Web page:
Case Report Top


We are presenting a patient who presented with upper gastrointestinal (GI) bleed and epistaxis with anemia. On further evaluation, she was found to have telangiectasia in the nose and multiple angioectasias in the stomach and in the duodenum in upper GI endoscopy. This triad of findings, 1. Spontaneous recurrent epistaxis, 2. Telangiectasia of nose, and 3. Visceral telangiectasia, fulfill 3 Curacao criteria to qualify for definitive diagnosis of HHT. Further evaluation with contrast-enhanced computed tomography (CECT) was done to rule out chronic liver parenchymal disease. The CECT revealed heterogenous enhancement of the periphery of the liver in the arterial phase [Figure 1]A which becomes homogenous in the venous phase [Figure 1]B. In addition, there was moderately enlarged proper hepatic artery measuring 10 mm in diameter (normal <7 mm) and abnormally dilated intrahepatic branches of the hepatic artery and early filling of the portal venous branches [Figure 2]A, [Figure 2]B and [Figure 3]. There were abnormal tortuous vascular channels along the ligamentum teres with early filling of the branches of portal vein [Figure 3] and [Figure 4]. There were faintly enhancing tortuous vascular channels along the intrahepatic branches of the hepatic artery. There was slight reduction in the volume of the left lobe of liver. The surface of the liver was smooth. All these imaging features were suggestive of intrahepatic arterio-portal shunts with possible secondary chronic liver parenchyma disease. She was treated symptomatically with cauterization of the nasal telangiectasia, nasal packing, and blood transfusion for anemia. Few small telangiectasia lesions in the stomach showed active bleed during endoscopy and these lesions were treated with argon plasma coagulation.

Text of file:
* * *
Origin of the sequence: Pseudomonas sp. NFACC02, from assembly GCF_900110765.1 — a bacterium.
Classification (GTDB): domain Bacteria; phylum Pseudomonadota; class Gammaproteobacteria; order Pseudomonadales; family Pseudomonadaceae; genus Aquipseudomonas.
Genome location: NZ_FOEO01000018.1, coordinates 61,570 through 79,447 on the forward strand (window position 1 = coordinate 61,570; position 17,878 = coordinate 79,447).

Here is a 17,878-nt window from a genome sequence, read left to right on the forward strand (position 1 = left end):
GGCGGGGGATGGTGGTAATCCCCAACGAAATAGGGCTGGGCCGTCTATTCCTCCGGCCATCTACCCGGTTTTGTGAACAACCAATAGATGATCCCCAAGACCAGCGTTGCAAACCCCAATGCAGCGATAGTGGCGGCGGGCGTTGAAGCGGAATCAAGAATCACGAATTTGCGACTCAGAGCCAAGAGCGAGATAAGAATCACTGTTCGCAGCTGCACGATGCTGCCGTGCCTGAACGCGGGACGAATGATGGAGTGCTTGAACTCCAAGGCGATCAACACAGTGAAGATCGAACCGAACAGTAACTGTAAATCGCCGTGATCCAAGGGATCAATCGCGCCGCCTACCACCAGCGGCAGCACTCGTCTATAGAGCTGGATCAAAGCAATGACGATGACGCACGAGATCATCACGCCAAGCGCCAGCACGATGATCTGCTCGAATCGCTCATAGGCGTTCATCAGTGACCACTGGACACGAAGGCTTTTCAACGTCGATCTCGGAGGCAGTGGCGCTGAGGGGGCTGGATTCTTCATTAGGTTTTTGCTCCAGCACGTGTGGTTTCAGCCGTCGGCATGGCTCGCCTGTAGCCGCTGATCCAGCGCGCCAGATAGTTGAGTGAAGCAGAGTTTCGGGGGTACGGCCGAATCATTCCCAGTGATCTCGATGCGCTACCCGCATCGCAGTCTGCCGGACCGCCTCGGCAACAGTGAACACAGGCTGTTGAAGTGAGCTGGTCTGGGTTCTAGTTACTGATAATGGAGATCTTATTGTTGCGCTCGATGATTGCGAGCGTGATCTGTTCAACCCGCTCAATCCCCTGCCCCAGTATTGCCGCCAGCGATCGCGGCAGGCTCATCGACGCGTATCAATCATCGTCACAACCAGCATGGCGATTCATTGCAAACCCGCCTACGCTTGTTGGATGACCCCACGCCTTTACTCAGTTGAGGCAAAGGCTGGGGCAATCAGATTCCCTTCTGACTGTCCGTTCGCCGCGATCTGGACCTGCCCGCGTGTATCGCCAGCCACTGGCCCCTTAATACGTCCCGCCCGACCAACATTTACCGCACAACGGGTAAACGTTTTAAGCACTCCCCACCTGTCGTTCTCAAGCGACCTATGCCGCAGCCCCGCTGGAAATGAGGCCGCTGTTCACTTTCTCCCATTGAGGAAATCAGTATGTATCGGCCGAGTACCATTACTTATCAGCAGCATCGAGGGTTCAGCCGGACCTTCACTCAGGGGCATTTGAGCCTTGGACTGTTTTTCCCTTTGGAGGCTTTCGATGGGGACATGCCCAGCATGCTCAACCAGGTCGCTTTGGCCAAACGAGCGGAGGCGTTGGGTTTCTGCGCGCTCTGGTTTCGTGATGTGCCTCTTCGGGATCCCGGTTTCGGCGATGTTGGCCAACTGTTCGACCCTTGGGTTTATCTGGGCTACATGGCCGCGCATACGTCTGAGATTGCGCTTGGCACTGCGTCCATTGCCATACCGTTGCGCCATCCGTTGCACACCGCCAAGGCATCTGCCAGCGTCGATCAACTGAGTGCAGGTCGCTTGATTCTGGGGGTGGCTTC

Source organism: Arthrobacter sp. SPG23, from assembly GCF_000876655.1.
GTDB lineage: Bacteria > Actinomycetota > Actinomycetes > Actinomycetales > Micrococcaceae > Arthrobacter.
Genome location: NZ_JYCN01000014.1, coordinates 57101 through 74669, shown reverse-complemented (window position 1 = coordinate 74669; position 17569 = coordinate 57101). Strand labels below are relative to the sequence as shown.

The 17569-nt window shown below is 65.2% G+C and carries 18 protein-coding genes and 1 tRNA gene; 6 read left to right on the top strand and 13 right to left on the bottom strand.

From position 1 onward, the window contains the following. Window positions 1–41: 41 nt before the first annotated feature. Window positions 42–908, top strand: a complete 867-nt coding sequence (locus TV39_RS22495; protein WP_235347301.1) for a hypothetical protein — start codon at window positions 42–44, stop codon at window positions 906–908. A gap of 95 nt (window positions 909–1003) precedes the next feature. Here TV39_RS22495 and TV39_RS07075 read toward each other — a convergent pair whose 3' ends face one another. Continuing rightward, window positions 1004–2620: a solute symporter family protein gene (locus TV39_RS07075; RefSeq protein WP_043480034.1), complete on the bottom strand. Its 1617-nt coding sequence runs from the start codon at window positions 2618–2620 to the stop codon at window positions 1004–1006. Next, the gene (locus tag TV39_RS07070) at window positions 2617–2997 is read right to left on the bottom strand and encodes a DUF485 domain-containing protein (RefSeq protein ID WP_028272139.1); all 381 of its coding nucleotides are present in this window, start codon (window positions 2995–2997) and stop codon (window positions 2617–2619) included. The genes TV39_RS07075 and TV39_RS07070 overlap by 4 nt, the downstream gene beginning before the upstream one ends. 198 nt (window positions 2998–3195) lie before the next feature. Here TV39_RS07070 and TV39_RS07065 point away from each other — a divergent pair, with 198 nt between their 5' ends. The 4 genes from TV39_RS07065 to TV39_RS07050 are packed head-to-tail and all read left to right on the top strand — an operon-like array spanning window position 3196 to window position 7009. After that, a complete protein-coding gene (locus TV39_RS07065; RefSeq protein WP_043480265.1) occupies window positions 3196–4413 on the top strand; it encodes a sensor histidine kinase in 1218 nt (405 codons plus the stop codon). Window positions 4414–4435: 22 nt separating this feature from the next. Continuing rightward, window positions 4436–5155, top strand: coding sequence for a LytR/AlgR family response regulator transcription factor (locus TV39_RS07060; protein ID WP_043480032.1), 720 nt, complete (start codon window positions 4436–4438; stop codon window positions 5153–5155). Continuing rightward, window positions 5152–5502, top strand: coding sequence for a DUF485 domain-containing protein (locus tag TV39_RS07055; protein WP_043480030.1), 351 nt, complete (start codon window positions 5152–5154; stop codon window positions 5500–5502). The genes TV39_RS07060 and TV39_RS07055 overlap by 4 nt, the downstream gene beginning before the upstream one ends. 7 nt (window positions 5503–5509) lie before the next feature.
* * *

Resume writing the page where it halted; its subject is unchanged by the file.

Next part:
Figure 1 (A and B): Contrast-enhanced CT axial section shows heterogenous enhancement of the liver parenchyma in the arterial phase (A) which becomes homogenous in the venous phase (B)

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Figure 2 (A and B): Axial CT image in the arterial phase acquisition (A) and 3D volume rendered image (B) showing enlarged hepatic artery proper, measuring more than 10 mm. There is enlarged proper hepatic artery and its branches (long thin arrows in B) and early filling of the portal venous branch (short thick arrow in B) seen with fuzzy margins

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Figure 3 (A and B): Coronal (A) and sagittal (B) maximum intensity projection (MIP) images showing enlarged hepatic artery branches—long thin arrows (in A and B)—and early filling of the portal venous branches—short thick arrow (in a and B). The enlarged main hepatic artery is marked with arrow head in B